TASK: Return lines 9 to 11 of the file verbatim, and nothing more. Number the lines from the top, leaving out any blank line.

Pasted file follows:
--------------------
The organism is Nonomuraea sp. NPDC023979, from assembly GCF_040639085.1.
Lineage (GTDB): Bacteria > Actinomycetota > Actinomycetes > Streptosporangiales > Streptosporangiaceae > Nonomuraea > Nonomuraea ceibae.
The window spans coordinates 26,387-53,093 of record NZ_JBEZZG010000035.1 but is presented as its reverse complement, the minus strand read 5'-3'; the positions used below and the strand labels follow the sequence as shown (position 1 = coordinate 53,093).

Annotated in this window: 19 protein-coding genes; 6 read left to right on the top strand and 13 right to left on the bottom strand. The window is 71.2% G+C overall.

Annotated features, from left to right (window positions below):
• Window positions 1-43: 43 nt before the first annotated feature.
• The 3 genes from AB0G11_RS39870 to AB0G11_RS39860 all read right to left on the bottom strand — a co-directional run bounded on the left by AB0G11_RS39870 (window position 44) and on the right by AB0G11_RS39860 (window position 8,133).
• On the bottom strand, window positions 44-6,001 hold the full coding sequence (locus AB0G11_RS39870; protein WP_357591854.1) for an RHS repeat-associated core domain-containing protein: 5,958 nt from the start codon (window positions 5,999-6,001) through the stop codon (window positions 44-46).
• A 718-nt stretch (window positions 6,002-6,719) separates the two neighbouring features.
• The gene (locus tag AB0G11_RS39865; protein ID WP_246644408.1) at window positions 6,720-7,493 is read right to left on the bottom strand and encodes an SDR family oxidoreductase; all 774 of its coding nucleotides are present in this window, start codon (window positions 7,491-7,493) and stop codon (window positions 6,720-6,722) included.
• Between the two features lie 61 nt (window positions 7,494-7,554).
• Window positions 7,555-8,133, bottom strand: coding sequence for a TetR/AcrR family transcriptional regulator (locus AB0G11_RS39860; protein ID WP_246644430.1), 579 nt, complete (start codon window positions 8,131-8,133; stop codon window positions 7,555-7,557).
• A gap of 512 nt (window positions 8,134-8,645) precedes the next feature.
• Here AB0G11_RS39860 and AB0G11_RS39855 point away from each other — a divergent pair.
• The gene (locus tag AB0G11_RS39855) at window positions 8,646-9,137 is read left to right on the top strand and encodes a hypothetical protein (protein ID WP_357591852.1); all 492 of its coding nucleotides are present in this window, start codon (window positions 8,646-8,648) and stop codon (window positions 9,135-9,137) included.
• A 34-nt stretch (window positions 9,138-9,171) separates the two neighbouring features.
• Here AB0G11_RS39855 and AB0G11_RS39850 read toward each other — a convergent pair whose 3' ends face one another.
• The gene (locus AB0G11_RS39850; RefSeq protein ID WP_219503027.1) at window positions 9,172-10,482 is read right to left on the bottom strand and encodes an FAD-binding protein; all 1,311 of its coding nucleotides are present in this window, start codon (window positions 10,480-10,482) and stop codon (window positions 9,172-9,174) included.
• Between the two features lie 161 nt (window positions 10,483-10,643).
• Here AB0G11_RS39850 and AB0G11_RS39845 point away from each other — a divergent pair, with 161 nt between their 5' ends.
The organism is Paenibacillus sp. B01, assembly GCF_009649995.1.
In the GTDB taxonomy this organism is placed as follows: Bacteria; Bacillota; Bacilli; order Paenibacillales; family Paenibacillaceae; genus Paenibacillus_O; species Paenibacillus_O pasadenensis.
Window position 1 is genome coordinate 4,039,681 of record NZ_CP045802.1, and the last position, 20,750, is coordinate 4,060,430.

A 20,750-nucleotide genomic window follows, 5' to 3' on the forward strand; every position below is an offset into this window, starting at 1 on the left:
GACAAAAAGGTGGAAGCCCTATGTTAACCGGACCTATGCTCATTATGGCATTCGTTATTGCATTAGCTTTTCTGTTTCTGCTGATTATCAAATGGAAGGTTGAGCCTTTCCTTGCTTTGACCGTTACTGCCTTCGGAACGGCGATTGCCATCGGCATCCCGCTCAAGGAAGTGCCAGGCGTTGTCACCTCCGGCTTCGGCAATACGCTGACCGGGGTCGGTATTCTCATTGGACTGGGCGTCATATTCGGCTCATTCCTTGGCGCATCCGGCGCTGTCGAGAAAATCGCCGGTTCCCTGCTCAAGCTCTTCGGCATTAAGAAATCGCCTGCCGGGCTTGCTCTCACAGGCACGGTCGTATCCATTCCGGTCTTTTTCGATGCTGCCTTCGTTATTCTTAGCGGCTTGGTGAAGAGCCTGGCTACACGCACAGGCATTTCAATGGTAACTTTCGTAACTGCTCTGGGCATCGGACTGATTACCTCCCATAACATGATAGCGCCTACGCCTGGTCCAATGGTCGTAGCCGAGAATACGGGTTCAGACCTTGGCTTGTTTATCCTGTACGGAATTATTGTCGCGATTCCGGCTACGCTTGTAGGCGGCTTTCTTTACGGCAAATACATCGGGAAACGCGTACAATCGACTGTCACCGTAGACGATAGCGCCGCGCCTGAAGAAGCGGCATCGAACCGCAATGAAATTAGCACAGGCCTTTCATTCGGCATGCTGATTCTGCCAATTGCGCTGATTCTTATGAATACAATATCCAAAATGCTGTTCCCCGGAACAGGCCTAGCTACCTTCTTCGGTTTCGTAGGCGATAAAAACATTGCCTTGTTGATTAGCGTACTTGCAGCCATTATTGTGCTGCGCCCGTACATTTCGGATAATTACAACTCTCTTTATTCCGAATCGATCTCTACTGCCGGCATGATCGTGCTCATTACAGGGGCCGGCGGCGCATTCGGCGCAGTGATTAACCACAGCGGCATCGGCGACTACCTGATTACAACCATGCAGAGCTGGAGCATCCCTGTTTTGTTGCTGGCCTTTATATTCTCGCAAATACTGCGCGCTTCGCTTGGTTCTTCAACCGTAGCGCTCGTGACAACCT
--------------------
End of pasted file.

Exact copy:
• A 718-nt stretch (window positions 6,002-6,719) separates the two neighbouring features.
• The gene (locus tag AB0G11_RS39865; protein ID WP_246644408.1) at window positions 6,720-7,493 is read right to left on the bottom strand and encodes an SDR family oxidoreductase; all 774 of its coding nucleotides are present in this window, start codon (window positions 7,491-7,493) and stop codon (window positions 6,720-6,722) included.
• Between the two features lie 61 nt (window positions 7,494-7,554).